Not only are credit card balances growing; consumers are trying to find ways to borrow even more. According to Fed data, Americans opened 233 million new credit card accounts in the second quarter of this year. That was the largest number of new accounts opened in a single quarter since 2008 – the beginning of the Great Recession.

Aggregate limits on credit card accounts increased by $100 billion in Q2 and now stand at $4.22 trillion. That reflects the largest increase in more than 10 years.

Rising interest rates are bad news for Americans depending on credit to pay their bills. With interest rates rising, Americans are paying more in interest charges every month, and many will see minimum payments riseAverage annual percentage rates (APR) currently stand at just over 17.42%. That’s up from 16.6% just two months ago. Analysts say they may well rise above 18% by the end of the year, breaking the record high of 17.87% set in April 2019. With every Federal Reserve interest rate increase, the cost of borrowing will go up, putting a further squeeze on American consumers.

Non-revolving credit also surged in June, increasing by $25.4 billion, an 8.8% year-on-year jump. This includes auto loans and student loans. Total non-revolving credit now stands at $3.502 trillion.

            Payments on existing debt are rising due to higher interest rates while inflation erodes the purchasing power of the dollar, creating the perfect economic storm.

            Case in point, Americans have not opened this many new credit card accounts since 2008, which was the last time a Federal Reserve induced assets bubble burst and thrust the nation into a recession.

            The restaurant industry offers a snapshot of changing consumer behavior in light of inflation and the economic slowdown.  Traditional, full-service restaurants are seeing business decline, while fast food restaurants are seeing an increase in business.  This from “Zero Hedge” (Source:  https://www.zerohedge.com/personal-finance/uncertain-times-americans-stick-fast-food) (Emphasis added):

U.S. fast food and other limited service restaurants did not only get through the pandemic better than the restaurant industry as a whole in high inflation times, affordable fast food has also been seeing steadily growing sales while other restaurant types could not uphold their post-pandemic growth trajectory.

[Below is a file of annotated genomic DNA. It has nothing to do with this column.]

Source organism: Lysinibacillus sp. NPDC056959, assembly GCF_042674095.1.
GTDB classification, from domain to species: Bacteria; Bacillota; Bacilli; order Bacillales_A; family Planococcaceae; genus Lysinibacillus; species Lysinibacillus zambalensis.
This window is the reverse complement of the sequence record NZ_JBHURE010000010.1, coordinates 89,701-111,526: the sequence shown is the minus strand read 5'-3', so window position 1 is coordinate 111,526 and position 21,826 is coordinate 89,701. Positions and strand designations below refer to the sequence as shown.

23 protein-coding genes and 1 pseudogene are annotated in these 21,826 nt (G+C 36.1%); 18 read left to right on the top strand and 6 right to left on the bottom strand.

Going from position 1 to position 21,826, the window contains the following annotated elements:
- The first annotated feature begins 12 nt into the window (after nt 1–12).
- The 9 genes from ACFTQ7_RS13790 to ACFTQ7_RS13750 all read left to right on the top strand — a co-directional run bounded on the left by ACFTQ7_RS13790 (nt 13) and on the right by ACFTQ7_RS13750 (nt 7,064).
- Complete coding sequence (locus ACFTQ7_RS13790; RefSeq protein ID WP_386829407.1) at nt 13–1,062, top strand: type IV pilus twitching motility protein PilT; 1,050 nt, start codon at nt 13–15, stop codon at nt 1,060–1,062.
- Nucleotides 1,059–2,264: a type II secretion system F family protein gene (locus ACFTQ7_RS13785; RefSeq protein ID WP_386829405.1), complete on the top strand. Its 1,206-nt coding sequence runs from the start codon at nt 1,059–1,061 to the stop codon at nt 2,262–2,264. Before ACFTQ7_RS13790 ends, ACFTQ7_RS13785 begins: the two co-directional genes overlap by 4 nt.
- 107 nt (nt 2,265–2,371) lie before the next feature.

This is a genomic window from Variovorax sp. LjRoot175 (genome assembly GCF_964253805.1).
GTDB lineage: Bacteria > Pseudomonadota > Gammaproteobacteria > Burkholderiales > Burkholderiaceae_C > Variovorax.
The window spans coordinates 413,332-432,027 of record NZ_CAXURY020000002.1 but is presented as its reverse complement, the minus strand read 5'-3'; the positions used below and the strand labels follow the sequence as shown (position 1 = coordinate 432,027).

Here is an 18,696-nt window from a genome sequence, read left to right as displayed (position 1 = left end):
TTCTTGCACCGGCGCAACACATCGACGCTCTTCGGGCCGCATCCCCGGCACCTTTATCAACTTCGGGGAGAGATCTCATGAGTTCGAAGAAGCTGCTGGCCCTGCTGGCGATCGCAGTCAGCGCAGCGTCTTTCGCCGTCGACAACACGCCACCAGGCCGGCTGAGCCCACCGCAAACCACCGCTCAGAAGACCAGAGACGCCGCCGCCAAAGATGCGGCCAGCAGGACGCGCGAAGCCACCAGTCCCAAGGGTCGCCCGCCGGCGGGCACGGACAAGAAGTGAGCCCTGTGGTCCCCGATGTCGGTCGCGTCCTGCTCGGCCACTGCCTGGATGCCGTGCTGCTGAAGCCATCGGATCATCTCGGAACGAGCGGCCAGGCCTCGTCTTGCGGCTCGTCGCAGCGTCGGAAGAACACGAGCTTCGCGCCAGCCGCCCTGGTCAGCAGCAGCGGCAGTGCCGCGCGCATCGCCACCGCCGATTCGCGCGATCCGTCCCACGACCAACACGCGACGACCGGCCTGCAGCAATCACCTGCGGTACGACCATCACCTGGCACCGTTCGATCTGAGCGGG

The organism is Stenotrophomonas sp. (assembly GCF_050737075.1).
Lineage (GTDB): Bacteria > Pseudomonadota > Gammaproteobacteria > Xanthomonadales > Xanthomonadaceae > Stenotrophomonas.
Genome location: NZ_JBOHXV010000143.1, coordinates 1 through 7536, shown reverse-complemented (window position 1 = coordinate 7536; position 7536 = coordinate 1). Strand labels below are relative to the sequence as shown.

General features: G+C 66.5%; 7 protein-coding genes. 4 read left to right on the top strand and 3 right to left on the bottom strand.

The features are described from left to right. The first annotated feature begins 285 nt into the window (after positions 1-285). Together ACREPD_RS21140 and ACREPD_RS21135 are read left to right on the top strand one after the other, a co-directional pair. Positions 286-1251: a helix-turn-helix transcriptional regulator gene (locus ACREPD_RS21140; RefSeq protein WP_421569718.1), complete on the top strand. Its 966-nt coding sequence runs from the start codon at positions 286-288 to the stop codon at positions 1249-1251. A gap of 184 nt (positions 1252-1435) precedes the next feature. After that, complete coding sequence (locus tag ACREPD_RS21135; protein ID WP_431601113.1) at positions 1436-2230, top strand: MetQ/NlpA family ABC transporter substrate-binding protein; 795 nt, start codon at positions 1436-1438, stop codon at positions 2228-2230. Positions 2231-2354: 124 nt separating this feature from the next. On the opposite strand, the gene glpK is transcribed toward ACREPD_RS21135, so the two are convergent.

In fact, as Statista’s Katharina Buchholz details below, in June, the latest month on record with the Census Bureauquick service restaurant sales grew by 14.4 percent, while those of other restaurants were down to 9.2 percent year-over-year.

Sales of limited-service restaurants – which were well equipped for pandemic lifestyles due to their emphasis on take-out and drive-thru experiences – did not dip as much in the pandemic as those of regular restaurants did.

However, by spring of 2021, other restaurant sales had once more overtaken fast food sales and stayed on a higher growth trajectory after leaving pandemic effects behind. In June, however, other restaurant sales slipped by almost $1.7 billion compared to May, while limited-service restaurant sales only decrease by $150 million.

According to Bloomberg, drive-thru services have been aiding fast food chains as they stayed popular beyond the pandemic. In February, U.S. drive-thru sales were 20 percent higher than they had been in the same month two years earlier.

Industry publication QSR is even speaking of a “golden age of fast food” as sales and restaurant numbers are expanding in the sector, while also acknowledging headwinds like the hiring crunch, inflation

            The decline in the sales numbers of full-service restaurants in June of this year is simply staggering.  More evidence that inflation is taking a toll on the budgets of Americans.

            Inflation and energy policy have seen utility costs rocket higher along with food and other consumer staples.  Record numbers of Americans are now behind on utility bills.  This from “Fox News”  (Source:  https://www.msn.com/en-us/news/us/more-than-20-million-us-households-are-behind-on-utility-bills/ar-AA119HlP)  (Emphasis added):

New data indicates a staggering number of American households are currently behind on making utility payments due mainly to soaring energy costs, sparking fears that mass power shutoffs are on the horizon.

The National Energy Assistance Directors Association says more than 20 million U.S. families are behind on their utility bills, numbers NEADA executive director Mark Wolfe believes are “historic.”

The NEADA chief told FOX Business what is even more alarming is the surge in the collective amount owed, which sat at roughly $8.1 billion at the end of 2019 and has now skyrocketed to around $16 billion. The average delinquent bill climbed from $403 to $792.

A primary driver behind the utility debt is a surge in energy prices. The cost of natural gas – used to power homes so folks can keep cool in the summer and warm in the winter – was up 30.5% year-over-year in July, according to the Labor Department.

While energy is in high demand in the summer, experts say heating bills this winter will bring more pain.